Jefferson McCall, Co-founder and HR Head, TechBullish
Waiting Until the Last Minute
When preparing for an interview, it’s easy to leave everything to the last minute. While this may help you feel less stressed, it can actually work against you for your interview preparation.
Rather than putting everything off until the last minute, try scheduling time to prepare for your interview at least a day in advance. This will allow you to get your thoughts in order and be prepared to answer common questions. It will also allow you to do some research on the company and prepare examples of how you’ve demonstrated specific skills or qualities in your previous roles.
By allowing yourself plenty of time to prepare, you can feel more confident going into the interview and make a great first impression.
Luciano Colos, Founder and CEO, PitchGrade
One thing a job seeker should avoid when preparing for an interview is being under-prepared. This can manifest in several ways, including not researching the company, not preparing thoughtful responses to common interview questions, or needing a clear understanding of the job requirements and how their skills and experience align with them.
Not being prepared can give the impression that the job seeker is not truly interested in the position or is not taking the interview seriously, which can hurt their chances of being selected for the role.
To avoid this, job seekers should take the time to thoroughly research the company, review the job description and requirements, and prepare thoughtful responses to common interview questions. They should also practice their responses with a friend or family member, or in front of a mirror, to help them feel more confident and articulate during the actual interview.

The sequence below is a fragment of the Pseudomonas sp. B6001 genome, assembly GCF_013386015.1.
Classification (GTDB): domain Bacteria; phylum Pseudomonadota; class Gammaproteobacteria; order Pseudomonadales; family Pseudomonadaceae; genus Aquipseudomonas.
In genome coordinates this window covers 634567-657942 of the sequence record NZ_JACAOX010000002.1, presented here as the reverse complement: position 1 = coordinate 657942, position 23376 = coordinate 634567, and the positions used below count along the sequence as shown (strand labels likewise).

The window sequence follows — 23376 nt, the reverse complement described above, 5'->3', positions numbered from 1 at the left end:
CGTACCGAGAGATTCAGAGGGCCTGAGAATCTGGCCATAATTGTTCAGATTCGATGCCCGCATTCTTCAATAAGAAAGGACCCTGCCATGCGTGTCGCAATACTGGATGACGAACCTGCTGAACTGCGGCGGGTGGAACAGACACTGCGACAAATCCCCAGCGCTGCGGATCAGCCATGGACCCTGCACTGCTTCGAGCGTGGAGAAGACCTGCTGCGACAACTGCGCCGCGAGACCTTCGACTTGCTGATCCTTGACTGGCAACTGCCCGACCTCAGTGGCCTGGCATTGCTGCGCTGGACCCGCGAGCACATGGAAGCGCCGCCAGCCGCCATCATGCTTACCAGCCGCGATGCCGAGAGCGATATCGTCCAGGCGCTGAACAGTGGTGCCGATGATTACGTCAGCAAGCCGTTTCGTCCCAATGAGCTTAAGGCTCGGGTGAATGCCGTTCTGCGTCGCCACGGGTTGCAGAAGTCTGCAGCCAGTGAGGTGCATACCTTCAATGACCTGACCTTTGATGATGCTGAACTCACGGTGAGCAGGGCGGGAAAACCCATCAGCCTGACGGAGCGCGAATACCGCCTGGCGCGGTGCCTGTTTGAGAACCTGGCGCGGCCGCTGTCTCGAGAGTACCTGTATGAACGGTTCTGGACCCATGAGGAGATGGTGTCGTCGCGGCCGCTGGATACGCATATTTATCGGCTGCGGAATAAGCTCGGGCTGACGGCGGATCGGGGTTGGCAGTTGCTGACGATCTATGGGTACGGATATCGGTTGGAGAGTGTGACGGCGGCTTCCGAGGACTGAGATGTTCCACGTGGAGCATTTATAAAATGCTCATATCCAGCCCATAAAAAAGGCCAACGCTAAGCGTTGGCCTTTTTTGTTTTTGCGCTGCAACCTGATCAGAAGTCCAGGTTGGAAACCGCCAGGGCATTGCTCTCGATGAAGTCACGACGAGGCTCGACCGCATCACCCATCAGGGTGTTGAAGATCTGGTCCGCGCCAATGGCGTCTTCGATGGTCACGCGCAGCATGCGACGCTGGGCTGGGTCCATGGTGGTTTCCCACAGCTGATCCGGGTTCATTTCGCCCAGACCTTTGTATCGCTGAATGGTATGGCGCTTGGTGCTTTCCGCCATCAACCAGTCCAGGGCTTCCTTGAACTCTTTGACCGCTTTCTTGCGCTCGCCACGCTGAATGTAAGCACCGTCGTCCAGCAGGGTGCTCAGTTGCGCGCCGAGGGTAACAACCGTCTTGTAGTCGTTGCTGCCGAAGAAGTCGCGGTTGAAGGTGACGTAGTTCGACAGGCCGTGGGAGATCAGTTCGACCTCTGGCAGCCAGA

Brittney Simpson, HR Operations Manager, Walker Miller Energy Services
Overly Rehearsed Responses
Try to avoid being overly rehearsed in your responses. Showing that you’re prepared is essential, but make your responses feel natural and genuine. Responses that feel robotic can come across as insincere or disingenuous and may make it more difficult for the interviewer to get a sense of your true personality and communication style.
Kelli Anderson, Career Coach, Resume Seed
Speaking Negatively About Past Jobs
I have interviewed many people in my 15 years of owning a company. You want to avoid talking too negatively about the previous companies you have worked for. Even if the company was a terrible place to work, you want to have an appropriate answer on why you left other than talking very negatively about the previous company.
The interviewer doesn’t know the situation and may think you don’t get along with management or are difficult to work with. Prep before the interview with a good answer on why you left each one of your previous roles, and spin every negative into a positive learning experience.
Evan McCarthy, President and CEO, SportingSmiles
Skipping Employer Research
One thing a job seeker should avoid when preparing for an interview is not researching the potential future employer enough. It is important to gather information beforehand so you can ask intelligent questions and show that you are interested and invested in the company.
Additionally, avoid over-rehearsing or memorizing responses, as this can come across as robotic and insincere. It is important to be prepared, but also to be natural and authentic in your responses.
Finally, it is important to avoid making negative comments about previous employers or colleagues, as this can reflect poorly on your professionalism and attitude.
Brenton Thomas, CEO, Twibi
Focusing on the Salary
When prepping for an interview, you never want to linger on the negatives. While you might feel firmly that you’ll only take the job if they can come up to a certain salary, the interview is not the time to begin these negotiations. Not only will it turn off the hiring manager, but thinking about the things you don’t love about the position is a surefire way to psych yourself out of a great performance.
I always advise my clients to go into every interview like it’s their dream position. That way, you’ll put your best foot forward.
I’ve seen compensation, hours, and location change at the last minute to accommodate a desired candidate, so nail the interview and it just might become the perfect job after all.